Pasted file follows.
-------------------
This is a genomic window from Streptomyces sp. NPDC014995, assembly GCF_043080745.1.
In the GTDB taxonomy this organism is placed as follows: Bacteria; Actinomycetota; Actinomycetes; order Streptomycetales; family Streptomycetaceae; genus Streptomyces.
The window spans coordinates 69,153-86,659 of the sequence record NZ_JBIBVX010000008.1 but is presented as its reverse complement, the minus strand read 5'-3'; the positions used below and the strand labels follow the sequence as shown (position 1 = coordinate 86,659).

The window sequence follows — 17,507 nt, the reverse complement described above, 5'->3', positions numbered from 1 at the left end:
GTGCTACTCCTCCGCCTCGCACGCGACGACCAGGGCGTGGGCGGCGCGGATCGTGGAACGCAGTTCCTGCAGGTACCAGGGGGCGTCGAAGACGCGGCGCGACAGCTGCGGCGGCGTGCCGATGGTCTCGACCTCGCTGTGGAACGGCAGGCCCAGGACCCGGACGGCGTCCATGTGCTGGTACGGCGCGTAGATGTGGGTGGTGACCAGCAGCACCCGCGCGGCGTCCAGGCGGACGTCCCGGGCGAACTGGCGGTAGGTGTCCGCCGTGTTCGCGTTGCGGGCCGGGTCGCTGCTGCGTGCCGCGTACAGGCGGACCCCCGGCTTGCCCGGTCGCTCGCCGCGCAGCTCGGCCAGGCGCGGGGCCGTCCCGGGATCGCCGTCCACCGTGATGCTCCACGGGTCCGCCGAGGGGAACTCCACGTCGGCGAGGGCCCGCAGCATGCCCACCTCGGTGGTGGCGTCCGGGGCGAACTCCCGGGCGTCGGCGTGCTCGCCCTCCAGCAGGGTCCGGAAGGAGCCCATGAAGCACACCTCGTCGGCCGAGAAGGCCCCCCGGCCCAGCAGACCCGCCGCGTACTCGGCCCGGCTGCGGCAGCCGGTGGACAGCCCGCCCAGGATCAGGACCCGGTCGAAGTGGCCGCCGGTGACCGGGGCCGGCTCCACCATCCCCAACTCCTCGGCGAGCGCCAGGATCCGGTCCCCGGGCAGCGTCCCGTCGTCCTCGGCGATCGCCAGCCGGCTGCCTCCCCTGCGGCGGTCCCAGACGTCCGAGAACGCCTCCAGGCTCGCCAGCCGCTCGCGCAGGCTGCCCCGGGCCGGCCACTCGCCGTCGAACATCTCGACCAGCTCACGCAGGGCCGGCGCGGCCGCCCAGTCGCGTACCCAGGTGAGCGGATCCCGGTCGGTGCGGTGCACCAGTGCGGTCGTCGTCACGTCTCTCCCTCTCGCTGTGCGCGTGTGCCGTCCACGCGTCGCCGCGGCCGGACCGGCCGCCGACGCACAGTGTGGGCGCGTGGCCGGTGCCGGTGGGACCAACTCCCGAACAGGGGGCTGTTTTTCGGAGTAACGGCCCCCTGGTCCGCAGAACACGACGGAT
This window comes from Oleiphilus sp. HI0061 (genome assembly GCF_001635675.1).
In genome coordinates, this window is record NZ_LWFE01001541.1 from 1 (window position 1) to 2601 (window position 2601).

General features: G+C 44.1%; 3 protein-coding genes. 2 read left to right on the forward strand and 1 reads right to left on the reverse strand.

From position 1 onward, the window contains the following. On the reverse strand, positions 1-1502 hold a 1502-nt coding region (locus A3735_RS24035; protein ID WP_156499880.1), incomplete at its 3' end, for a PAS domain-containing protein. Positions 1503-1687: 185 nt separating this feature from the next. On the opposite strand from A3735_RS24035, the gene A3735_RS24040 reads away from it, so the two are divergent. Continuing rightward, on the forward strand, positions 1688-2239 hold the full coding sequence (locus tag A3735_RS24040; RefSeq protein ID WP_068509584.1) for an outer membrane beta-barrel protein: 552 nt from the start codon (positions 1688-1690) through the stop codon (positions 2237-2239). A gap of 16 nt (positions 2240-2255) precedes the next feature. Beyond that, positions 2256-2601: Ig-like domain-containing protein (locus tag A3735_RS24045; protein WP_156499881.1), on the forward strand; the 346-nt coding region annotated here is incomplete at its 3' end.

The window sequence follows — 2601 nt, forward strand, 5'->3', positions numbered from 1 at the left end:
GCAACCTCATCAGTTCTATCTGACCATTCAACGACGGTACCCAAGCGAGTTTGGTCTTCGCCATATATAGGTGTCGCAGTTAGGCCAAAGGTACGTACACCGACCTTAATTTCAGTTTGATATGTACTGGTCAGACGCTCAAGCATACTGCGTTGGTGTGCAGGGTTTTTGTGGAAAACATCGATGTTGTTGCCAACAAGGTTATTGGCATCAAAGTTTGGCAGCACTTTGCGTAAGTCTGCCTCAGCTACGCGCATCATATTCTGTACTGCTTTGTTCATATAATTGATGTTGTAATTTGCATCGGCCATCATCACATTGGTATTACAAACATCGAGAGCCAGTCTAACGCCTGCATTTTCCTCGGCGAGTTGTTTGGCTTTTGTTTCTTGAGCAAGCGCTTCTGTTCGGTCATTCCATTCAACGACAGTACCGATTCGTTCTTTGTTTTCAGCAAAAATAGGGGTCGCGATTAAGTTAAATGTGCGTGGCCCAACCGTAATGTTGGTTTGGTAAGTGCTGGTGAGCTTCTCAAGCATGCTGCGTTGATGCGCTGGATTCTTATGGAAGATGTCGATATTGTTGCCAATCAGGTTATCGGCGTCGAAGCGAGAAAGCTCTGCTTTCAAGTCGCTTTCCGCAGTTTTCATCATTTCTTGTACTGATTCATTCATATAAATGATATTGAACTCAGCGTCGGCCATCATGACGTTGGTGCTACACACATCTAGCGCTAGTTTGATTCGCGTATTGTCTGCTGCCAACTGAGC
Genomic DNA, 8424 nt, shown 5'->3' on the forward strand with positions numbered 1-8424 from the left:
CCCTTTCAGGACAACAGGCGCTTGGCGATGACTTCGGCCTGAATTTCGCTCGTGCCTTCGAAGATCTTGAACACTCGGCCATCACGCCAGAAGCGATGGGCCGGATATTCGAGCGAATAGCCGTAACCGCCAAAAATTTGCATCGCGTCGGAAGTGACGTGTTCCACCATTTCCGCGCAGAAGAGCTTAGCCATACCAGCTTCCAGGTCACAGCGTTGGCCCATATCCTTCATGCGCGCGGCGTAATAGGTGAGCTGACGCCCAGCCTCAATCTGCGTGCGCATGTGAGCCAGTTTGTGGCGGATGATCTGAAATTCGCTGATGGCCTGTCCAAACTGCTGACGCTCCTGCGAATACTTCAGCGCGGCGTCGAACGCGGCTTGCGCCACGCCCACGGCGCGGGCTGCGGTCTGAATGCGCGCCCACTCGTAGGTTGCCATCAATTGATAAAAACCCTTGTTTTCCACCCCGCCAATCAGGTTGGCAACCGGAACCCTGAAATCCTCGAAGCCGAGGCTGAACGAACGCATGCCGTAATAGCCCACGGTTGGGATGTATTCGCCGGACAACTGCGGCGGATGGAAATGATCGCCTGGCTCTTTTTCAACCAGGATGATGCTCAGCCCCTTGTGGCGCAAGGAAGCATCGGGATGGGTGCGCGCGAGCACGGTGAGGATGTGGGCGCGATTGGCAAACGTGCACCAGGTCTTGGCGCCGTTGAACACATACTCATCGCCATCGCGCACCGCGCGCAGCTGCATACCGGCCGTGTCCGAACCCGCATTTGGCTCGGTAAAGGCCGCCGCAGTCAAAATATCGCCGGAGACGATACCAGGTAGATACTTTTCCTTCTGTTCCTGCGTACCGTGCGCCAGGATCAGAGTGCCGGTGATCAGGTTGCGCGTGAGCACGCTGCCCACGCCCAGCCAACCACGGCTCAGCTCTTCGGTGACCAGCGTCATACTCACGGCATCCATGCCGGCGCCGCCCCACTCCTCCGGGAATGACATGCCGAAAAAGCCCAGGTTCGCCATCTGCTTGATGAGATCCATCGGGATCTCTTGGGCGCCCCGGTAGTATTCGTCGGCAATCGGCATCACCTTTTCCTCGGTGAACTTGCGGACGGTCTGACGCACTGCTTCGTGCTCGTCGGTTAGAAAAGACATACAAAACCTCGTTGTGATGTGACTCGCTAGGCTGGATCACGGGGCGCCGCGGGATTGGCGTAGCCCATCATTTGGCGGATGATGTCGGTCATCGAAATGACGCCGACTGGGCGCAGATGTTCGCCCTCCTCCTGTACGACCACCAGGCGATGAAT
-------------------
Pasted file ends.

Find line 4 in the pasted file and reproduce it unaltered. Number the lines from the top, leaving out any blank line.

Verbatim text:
The window sequence follows — 17,507 nt, the reverse complement described above, 5'->3', positions numbered from 1 at the left end: